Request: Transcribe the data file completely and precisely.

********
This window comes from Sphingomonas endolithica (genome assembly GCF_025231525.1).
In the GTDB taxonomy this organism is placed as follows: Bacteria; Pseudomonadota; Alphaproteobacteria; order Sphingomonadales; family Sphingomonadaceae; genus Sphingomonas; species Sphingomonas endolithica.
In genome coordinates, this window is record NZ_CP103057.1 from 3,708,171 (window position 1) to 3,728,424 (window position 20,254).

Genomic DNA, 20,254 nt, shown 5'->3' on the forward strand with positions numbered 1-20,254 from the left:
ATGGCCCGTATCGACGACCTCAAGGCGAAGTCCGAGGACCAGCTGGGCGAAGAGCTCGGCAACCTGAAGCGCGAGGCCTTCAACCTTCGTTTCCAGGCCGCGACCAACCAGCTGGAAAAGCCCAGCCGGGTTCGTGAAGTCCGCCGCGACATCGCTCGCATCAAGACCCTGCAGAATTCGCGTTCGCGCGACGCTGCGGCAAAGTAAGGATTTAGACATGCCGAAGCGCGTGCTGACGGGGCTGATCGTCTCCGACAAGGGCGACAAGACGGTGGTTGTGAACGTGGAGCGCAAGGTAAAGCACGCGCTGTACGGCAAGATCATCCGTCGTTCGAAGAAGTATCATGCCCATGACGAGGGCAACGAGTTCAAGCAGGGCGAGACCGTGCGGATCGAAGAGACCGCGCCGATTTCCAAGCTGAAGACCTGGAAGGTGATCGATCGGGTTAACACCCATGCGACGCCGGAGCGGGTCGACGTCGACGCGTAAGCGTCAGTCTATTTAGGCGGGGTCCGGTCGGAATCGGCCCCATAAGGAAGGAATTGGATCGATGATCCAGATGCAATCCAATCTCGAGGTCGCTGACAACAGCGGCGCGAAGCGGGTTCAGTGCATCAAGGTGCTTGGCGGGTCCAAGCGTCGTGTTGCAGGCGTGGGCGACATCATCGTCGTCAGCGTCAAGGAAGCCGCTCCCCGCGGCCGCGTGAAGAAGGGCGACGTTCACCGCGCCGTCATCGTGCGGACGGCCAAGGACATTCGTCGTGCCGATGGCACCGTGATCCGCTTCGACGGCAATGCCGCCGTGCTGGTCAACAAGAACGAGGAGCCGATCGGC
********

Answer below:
This window comes from Sphingomonas endolithica (genome assembly GCF_025231525.1).
In the GTDB taxonomy this organism is placed as follows: Bacteria; Pseudomonadota; Alphaproteobacteria; order Sphingomonadales; family Sphingomonadaceae; genus Sphingomonas; species Sphingomonas endolithica.
In genome coordinates, this window is record NZ_CP103057.1 from 3,708,171 (window position 1) to 3,728,424 (window position 20,254).

Genomic DNA, 20,254 nt, shown 5'->3' on the forward strand with positions numbered 1-20,254 from the left:
ATGGCCCGTATCGACGACCTCAAGGCGAAGTCCGAGGACCAGCTGGGCGAAGAGCTCGGCAACCTGAAGCGCGAGGCCTTCAACCTTCGTTTCCAGGCCGCGACCAACCAGCTGGAAAAGCCCAGCCGGGTTCGTGAAGTCCGCCGCGACATCGCTCGCATCAAGACCCTGCAGAATTCGCGTTCGCGCGACGCTGCGGCAAAGTAAGGATTTAGACATGCCGAAGCGCGTGCTGACGGGGCTGATCGTCTCCGACAAGGGCGACAAGACGGTGGTTGTGAACGTGGAGCGCAAGGTAAAGCACGCGCTGTACGGCAAGATCATCCGTCGTTCGAAGAAGTATCATGCCCATGACGAGGGCAACGAGTTCAAGCAGGGCGAGACCGTGCGGATCGAAGAGACCGCGCCGATTTCCAAGCTGAAGACCTGGAAGGTGATCGATCGGGTTAACACCCATGCGACGCCGGAGCGGGTCGACGTCGACGCGTAAGCGTCAGTCTATTTAGGCGGGGTCCGGTCGGAATCGGCCCCATAAGGAAGGAATTGGATCGATGATCCAGATGCAATCCAATCTCGAGGTCGCTGACAACAGCGGCGCGAAGCGGGTTCAGTGCATCAAGGTGCTTGGCGGGTCCAAGCGTCGTGTTGCAGGCGTGGGCGACATCATCGTCGTCAGCGTCAAGGAAGCCGCTCCCCGCGGCCGCGTGAAGAAGGGCGACGTTCACCGCGCCGTCATCGTGCGGACGGCCAAGGACATTCGTCGTGCCGATGGCACCGTGATCCGCTTCGACGGCAATGCCGCCGTGCTGGTCAACAAGAACGAGGAGCCGATCGGC